I hate to do posts without pictures, but this one’s easier that way. I’ll do pictures in a separate post.
if you read Chris Schwarz’ blog, http://blog.lostartpress.com/ you’ve seen his posts about Randle Holme’s seating furniture, and today a discussion between Chris & Suzanne Ellison about stools in particular. Randle Holme’s work has always been one of my favorite resources when studying 17th-century stuff. Another is probate records, particularly the household inventories compiled at the time of a person’s death. One reason these are so helpful is that they are the work of many people, thus we get a wider snapshot than just Randle Holme’s ideas. When you study inventories from a wide geographic range, you get various uses of terms. Once you study New England records, they’re even more mixed up, because you have immigrants from all over England thrown together in a small area. The language gets funny.
here’s some terms I have noted about seating furniture. These go way beyond the limits of Chris’ “furniture of necessity” but are still worthwhile.
My comments in brackets.
Chris – note: “beere stoole” and “ale stole” –
This first set I compiled from J. H. Wilson, editor, Wymondham Inventories (Norwich: Centre of East Anglian Studies, date?)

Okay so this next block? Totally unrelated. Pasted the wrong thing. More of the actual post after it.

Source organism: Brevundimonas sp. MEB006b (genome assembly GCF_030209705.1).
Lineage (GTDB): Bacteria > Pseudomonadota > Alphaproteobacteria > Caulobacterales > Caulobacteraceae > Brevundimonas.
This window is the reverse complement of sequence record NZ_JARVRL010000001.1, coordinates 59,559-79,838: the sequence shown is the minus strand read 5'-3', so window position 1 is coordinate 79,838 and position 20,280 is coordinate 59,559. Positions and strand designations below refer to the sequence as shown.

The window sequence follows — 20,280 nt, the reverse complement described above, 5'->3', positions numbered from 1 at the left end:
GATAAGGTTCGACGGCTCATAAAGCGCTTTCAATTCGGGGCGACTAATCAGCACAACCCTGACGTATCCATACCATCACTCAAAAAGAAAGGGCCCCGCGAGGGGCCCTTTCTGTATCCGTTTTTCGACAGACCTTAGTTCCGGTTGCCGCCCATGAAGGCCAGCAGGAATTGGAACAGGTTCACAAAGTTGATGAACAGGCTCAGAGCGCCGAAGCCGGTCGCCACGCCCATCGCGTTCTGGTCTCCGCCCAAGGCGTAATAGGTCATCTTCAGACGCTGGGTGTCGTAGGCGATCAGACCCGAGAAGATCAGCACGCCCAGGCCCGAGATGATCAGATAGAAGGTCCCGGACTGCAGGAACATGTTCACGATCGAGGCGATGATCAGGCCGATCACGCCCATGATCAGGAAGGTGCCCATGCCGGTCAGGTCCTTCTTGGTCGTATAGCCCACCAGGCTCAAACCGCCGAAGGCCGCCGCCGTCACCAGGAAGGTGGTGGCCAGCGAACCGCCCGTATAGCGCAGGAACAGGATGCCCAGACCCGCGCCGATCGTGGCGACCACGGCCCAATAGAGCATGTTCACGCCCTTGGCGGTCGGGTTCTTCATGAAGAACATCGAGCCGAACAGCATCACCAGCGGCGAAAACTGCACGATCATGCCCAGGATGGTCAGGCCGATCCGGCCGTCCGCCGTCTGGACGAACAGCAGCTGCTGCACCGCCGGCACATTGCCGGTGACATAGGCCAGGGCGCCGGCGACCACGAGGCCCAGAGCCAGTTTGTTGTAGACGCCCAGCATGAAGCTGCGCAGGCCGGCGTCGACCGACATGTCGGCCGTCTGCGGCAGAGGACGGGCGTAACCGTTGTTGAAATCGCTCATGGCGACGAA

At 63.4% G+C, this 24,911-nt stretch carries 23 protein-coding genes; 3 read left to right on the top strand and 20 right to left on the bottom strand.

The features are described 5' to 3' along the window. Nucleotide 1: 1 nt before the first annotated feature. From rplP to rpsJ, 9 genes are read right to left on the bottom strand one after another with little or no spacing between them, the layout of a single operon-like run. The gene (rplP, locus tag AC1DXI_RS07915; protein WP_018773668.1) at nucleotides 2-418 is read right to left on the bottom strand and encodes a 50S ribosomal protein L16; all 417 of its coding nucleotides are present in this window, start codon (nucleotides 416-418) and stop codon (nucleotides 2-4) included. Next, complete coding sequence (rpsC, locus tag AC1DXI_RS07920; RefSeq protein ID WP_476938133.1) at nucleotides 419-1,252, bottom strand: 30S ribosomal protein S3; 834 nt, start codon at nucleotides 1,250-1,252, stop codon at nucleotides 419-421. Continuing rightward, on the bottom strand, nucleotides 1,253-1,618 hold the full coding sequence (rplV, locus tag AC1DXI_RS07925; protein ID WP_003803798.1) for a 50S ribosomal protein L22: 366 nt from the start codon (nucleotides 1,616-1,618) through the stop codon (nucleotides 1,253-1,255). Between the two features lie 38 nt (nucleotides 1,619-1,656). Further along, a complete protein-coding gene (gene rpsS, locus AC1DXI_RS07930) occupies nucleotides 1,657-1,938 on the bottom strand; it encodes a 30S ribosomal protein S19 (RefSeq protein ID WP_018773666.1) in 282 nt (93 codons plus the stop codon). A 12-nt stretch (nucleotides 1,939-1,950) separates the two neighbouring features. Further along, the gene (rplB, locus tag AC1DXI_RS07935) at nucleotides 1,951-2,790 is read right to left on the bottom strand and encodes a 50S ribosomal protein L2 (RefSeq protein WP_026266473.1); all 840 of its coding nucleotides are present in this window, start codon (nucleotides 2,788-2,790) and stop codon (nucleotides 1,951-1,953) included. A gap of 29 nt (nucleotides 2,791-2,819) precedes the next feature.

Two little buffett stooles
Litle old stoole
Old close stoole
Three footed stole
Framed stooles [not sure how or if a “framed” stool is different from a “joyned” form…the form is long. Framed & joined are usually thought to mean the same thing, joined w mortise & tenons]
Cushion chayer with a back
Great back chayers
A forme of joyned worke
Plymouth Colony, (New England) :
1 old brodred stoole [I think “boarded” in this case, not “embroidered” – but might be…]
2 busted stools 1s6d
3 bossed stooles [I think this is an upholstered stool, trimmed w large headed tacks…]
a close stoole 8s [not just a stool or ease, but any stool w a compartment in its bottom]
a large stoole Covering and many borderings for stooles 10s,
2 wrought stooles [wrought is upholstered]
2 Cushen stooles
six buffitt stooles 10s
Essex County, Massachusetts:
3 Leather stooles 5s
a brewing stoole 1s6d [“brewing stool” which might clarify the English “beer” and “ale” stools above.]
6 cushion stooles & 2 chaires £2
6s a great stoole or table 3s
an old stoole table
4 Lowe cuchin stools